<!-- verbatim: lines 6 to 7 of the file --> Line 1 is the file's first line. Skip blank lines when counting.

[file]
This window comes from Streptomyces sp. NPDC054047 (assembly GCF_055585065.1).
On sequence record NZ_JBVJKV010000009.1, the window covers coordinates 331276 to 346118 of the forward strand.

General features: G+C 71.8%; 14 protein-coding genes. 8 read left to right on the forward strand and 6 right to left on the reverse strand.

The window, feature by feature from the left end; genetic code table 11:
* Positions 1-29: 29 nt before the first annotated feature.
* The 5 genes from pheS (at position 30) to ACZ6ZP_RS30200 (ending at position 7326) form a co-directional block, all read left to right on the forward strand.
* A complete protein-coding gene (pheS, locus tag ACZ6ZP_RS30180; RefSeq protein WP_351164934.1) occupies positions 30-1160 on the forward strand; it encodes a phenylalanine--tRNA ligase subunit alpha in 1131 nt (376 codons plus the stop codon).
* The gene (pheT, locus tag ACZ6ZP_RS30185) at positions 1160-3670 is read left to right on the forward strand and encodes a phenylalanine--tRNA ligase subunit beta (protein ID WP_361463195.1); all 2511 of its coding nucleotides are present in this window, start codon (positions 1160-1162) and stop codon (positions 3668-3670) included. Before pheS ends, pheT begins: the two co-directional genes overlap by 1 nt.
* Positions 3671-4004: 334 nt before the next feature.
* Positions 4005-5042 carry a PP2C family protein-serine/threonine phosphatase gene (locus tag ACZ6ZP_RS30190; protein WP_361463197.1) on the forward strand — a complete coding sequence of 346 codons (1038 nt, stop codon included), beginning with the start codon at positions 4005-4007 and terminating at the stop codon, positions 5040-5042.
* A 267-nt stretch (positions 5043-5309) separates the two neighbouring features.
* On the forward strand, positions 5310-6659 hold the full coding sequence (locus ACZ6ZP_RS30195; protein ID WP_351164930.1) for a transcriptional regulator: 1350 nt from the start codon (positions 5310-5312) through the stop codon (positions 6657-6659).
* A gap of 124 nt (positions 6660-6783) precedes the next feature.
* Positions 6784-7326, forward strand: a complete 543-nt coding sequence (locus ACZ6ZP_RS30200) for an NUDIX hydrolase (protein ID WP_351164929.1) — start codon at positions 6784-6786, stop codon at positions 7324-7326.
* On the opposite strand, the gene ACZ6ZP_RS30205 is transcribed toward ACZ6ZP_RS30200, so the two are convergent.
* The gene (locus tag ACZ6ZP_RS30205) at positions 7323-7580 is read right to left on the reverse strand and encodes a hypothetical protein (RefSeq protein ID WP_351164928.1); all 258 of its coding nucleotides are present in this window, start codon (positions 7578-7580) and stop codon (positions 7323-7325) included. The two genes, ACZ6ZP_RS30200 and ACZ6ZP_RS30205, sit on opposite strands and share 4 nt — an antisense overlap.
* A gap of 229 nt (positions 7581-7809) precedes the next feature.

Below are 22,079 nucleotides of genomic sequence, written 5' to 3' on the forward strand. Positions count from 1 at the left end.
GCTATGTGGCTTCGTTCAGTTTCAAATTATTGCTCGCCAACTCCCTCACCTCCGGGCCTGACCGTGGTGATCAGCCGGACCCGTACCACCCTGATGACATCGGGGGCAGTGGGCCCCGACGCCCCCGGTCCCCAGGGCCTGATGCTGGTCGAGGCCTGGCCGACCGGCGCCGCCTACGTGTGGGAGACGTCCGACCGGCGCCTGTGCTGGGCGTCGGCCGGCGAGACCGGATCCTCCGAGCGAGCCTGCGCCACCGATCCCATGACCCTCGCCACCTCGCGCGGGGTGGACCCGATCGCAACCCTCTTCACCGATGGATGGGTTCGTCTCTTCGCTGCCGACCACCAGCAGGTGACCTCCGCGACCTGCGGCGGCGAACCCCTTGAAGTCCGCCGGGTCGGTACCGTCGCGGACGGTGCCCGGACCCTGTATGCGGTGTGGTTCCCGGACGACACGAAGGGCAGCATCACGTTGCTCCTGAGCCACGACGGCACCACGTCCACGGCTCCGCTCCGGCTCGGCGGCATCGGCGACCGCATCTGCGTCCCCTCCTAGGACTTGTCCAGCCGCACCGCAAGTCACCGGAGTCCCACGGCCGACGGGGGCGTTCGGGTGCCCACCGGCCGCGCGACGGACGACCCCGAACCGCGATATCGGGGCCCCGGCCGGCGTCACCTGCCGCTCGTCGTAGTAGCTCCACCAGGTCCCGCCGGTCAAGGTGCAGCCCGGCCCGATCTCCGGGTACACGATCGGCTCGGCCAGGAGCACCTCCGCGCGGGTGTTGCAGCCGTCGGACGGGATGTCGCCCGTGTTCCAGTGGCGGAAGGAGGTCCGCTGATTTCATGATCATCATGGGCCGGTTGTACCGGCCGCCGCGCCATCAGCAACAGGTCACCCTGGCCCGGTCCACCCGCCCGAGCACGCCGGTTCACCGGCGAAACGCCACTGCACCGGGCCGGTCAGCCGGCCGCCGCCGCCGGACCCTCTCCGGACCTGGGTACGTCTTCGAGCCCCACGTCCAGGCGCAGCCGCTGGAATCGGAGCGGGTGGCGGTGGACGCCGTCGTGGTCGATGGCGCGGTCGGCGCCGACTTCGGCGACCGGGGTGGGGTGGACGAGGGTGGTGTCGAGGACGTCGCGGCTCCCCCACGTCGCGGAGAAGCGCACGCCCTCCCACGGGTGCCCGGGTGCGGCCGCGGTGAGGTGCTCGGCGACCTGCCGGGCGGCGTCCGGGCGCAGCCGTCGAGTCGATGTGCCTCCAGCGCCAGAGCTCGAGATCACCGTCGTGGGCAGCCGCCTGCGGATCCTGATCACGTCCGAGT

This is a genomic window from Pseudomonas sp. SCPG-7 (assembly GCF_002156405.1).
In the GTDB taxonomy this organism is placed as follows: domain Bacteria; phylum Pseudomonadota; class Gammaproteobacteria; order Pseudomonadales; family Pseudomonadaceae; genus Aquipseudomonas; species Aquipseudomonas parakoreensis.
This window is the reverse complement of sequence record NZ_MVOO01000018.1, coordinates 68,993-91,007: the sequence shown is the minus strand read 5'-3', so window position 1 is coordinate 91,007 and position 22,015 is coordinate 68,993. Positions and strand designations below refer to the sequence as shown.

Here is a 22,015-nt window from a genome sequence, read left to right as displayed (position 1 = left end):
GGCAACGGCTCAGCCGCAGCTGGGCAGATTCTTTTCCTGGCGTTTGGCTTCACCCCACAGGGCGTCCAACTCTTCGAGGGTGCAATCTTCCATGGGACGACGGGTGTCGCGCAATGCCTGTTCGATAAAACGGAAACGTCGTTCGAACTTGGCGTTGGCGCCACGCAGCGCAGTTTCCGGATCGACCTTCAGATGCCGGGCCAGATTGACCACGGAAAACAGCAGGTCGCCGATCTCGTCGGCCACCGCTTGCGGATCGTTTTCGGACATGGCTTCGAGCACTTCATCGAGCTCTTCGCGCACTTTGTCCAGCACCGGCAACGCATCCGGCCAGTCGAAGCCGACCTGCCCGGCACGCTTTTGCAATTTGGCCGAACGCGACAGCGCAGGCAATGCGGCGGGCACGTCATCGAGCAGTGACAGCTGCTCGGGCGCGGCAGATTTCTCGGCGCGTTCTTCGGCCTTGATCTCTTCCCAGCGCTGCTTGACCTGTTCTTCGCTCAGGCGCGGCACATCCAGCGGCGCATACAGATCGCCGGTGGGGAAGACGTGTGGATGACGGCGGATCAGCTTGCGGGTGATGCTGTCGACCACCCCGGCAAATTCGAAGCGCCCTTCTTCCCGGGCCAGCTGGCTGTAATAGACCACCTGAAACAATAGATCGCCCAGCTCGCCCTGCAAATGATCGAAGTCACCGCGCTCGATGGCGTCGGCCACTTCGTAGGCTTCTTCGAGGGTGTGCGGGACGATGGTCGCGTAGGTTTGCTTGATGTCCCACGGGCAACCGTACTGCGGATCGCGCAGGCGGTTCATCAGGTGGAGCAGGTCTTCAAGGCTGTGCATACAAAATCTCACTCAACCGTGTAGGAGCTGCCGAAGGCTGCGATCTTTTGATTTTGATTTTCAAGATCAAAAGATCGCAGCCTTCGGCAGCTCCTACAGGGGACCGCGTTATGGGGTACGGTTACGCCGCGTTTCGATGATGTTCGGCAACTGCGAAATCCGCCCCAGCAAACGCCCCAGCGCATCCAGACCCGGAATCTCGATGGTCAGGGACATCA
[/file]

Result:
* The 5 genes from pheS (at position 30) to ACZ6ZP_RS30200 (ending at position 7326) form a co-directional block, all read left to right on the forward strand.
* A complete protein-coding gene (pheS, locus tag ACZ6ZP_RS30180; RefSeq protein WP_351164934.1) occupies positions 30-1160 on the forward strand; it encodes a phenylalanine--tRNA ligase subunit alpha in 1131 nt (376 codons plus the stop codon).